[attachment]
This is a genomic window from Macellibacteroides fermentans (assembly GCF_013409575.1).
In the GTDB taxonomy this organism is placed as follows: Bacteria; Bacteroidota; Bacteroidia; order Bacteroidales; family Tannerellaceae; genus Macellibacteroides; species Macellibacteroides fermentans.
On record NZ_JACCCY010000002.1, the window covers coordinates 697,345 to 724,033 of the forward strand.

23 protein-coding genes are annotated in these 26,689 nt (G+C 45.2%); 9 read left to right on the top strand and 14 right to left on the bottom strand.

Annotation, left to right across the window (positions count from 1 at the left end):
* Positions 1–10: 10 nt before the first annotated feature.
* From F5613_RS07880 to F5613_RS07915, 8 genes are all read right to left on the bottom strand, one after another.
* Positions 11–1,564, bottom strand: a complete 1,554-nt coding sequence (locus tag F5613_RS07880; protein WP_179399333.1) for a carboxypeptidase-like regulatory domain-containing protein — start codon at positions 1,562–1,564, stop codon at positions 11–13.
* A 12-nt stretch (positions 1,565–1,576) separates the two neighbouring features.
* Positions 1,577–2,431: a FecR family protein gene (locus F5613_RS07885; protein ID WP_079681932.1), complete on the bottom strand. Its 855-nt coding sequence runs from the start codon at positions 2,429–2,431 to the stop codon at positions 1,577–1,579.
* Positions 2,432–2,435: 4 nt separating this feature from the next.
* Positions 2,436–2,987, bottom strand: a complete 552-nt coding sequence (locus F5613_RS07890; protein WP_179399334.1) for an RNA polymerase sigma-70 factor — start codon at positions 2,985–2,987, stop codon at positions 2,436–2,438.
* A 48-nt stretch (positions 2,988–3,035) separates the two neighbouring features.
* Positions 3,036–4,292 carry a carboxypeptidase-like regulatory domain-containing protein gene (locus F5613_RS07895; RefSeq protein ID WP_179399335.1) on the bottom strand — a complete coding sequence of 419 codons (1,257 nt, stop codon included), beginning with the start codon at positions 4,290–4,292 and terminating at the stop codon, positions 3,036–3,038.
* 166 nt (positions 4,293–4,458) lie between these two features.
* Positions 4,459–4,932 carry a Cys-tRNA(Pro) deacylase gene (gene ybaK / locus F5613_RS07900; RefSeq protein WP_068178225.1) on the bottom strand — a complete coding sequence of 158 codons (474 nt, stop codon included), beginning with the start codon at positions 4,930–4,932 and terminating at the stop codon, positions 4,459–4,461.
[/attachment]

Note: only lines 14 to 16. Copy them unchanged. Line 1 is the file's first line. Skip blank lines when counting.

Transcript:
* Positions 3,036–4,292 carry a carboxypeptidase-like regulatory domain-containing protein gene (locus F5613_RS07895; RefSeq protein ID WP_179399335.1) on the bottom strand — a complete coding sequence of 419 codons (1,257 nt, stop codon included), beginning with the start codon at positions 4,290–4,292 and terminating at the stop codon, positions 3,036–3,038.
* 166 nt (positions 4,293–4,458) lie between these two features.
* Positions 4,459–4,932 carry a Cys-tRNA(Pro) deacylase gene (gene ybaK / locus F5613_RS07900; RefSeq protein WP_068178225.1) on the bottom strand — a complete coding sequence of 158 codons (474 nt, stop codon included), beginning with the start codon at positions 4,930–4,932 and terminating at the stop codon, positions 4,459–4,461.